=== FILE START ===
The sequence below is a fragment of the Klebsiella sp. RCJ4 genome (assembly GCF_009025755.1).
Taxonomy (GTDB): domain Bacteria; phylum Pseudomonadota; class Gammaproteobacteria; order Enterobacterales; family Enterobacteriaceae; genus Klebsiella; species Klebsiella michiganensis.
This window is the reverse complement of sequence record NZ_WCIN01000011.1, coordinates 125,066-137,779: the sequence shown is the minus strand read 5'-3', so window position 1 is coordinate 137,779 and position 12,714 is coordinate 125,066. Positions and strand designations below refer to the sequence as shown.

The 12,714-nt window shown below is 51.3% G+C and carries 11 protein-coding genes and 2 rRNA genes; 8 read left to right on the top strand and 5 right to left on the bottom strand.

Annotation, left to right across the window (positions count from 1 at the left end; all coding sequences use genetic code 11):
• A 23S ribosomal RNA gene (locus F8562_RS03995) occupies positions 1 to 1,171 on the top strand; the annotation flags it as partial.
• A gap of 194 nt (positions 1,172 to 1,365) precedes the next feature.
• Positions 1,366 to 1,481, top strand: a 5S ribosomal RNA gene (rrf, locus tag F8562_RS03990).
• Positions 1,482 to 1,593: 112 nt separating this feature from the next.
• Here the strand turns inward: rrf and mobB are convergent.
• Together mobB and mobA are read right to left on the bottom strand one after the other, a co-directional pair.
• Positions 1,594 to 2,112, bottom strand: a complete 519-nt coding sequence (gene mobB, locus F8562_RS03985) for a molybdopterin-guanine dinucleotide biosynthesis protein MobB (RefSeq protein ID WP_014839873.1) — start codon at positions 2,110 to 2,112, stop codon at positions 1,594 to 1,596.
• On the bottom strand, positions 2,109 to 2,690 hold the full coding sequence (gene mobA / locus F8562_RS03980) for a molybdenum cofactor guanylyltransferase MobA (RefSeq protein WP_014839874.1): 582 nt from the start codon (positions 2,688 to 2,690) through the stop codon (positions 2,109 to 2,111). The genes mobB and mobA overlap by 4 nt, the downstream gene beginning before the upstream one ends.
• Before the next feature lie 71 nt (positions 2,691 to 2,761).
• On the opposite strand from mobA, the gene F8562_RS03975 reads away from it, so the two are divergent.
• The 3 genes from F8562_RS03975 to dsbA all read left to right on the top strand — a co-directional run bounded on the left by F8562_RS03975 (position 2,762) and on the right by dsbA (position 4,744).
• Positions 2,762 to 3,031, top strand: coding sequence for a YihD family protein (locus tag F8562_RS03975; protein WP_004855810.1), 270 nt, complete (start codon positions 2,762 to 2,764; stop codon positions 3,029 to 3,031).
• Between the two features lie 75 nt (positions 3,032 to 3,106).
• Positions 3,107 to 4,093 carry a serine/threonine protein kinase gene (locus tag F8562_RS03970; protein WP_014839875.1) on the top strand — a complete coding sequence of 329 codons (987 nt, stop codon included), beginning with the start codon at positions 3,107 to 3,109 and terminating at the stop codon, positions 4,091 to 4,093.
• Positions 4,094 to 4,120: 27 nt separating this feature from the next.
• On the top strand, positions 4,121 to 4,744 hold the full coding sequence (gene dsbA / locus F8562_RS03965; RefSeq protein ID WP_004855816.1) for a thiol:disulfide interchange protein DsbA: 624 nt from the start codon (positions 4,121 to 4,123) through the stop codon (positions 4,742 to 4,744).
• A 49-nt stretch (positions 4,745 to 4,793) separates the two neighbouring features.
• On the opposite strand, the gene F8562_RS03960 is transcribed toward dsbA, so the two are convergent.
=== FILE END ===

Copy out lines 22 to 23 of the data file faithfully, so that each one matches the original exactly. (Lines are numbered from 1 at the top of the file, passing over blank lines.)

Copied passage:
• A 49-nt stretch (positions 4,745 to 4,793) separates the two neighbouring features.
• On the opposite strand, the gene F8562_RS03960 is transcribed toward dsbA, so the two are convergent.